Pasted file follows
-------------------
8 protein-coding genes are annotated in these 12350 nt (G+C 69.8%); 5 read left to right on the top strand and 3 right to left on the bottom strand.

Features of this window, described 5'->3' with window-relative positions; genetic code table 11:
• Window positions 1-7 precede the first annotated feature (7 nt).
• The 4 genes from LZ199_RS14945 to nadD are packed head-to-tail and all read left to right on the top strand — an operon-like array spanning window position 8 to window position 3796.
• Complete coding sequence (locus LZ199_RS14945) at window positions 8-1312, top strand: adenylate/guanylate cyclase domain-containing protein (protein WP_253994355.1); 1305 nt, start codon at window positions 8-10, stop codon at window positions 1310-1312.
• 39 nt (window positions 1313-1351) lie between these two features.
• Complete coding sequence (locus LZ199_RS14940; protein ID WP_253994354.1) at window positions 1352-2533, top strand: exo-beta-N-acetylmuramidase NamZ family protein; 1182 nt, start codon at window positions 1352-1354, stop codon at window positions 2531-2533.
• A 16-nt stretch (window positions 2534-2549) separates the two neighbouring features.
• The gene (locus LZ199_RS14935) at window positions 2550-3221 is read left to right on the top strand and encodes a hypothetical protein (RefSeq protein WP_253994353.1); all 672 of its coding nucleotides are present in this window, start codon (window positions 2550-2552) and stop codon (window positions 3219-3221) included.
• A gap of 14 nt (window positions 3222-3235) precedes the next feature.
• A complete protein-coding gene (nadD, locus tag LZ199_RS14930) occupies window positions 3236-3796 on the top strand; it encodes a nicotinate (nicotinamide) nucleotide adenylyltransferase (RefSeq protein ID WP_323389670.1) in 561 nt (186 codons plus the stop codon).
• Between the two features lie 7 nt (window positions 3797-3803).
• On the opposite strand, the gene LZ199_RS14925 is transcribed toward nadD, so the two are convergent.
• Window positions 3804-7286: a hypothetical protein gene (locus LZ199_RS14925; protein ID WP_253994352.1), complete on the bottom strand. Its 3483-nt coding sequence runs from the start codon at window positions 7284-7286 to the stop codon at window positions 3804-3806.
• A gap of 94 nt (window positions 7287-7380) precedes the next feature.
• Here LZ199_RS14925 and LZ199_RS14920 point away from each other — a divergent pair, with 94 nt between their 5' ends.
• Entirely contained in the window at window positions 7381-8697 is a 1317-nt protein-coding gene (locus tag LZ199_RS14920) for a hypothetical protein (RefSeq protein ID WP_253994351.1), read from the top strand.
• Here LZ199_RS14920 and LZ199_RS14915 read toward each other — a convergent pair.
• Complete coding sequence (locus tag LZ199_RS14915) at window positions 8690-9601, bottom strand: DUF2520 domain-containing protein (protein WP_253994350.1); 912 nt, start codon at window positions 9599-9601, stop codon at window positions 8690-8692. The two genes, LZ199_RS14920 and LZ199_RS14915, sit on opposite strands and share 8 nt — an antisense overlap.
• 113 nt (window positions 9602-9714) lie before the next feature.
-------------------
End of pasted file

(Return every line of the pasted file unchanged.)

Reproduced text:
8 protein-coding genes are annotated in these 12350 nt (G+C 69.8%); 5 read left to right on the top strand and 3 right to left on the bottom strand.

Features of this window, described 5'->3' with window-relative positions; genetic code table 11:
• Window positions 1-7 precede the first annotated feature (7 nt).
• The 4 genes from LZ199_RS14945 to nadD are packed head-to-tail and all read left to right on the top strand — an operon-like array spanning window position 8 to window position 3796.
• Complete coding sequence (locus LZ199_RS14945) at window positions 8-1312, top strand: adenylate/guanylate cyclase domain-containing protein (protein WP_253994355.1); 1305 nt, start codon at window positions 8-10, stop codon at window positions 1310-1312.
• 39 nt (window positions 1313-1351) lie between these two features.
• Complete coding sequence (locus LZ199_RS14940; protein ID WP_253994354.1) at window positions 1352-2533, top strand: exo-beta-N-acetylmuramidase NamZ family protein; 1182 nt, start codon at window positions 1352-1354, stop codon at window positions 2531-2533.
• A 16-nt stretch (window positions 2534-2549) separates the two neighbouring features.
• The gene (locus LZ199_RS14935) at window positions 2550-3221 is read left to right on the top strand and encodes a hypothetical protein (RefSeq protein WP_253994353.1); all 672 of its coding nucleotides are present in this window, start codon (window positions 2550-2552) and stop codon (window positions 3219-3221) included.
• A gap of 14 nt (window positions 3222-3235) precedes the next feature.
• A complete protein-coding gene (nadD, locus tag LZ199_RS14930) occupies window positions 3236-3796 on the top strand; it encodes a nicotinate (nicotinamide) nucleotide adenylyltransferase (RefSeq protein ID WP_323389670.1) in 561 nt (186 codons plus the stop codon).
• Between the two features lie 7 nt (window positions 3797-3803).
• On the opposite strand, the gene LZ199_RS14925 is transcribed toward nadD, so the two are convergent.
• Window positions 3804-7286: a hypothetical protein gene (locus LZ199_RS14925; protein ID WP_253994352.1), complete on the bottom strand. Its 3483-nt coding sequence runs from the start codon at window positions 7284-7286 to the stop codon at window positions 3804-3806.
• A gap of 94 nt (window positions 7287-7380) precedes the next feature.
• Here LZ199_RS14925 and LZ199_RS14920 point away from each other — a divergent pair, with 94 nt between their 5' ends.
• Entirely contained in the window at window positions 7381-8697 is a 1317-nt protein-coding gene (locus tag LZ199_RS14920) for a hypothetical protein (RefSeq protein ID WP_253994351.1), read from the top strand.
• Here LZ199_RS14920 and LZ199_RS14915 read toward each other — a convergent pair.
• Complete coding sequence (locus tag LZ199_RS14915) at window positions 8690-9601, bottom strand: DUF2520 domain-containing protein (protein WP_253994350.1); 912 nt, start codon at window positions 9599-9601, stop codon at window positions 8690-8692. The two genes, LZ199_RS14920 and LZ199_RS14915, sit on opposite strands and share 8 nt — an antisense overlap.
• 113 nt (window positions 9602-9714) lie before the next feature.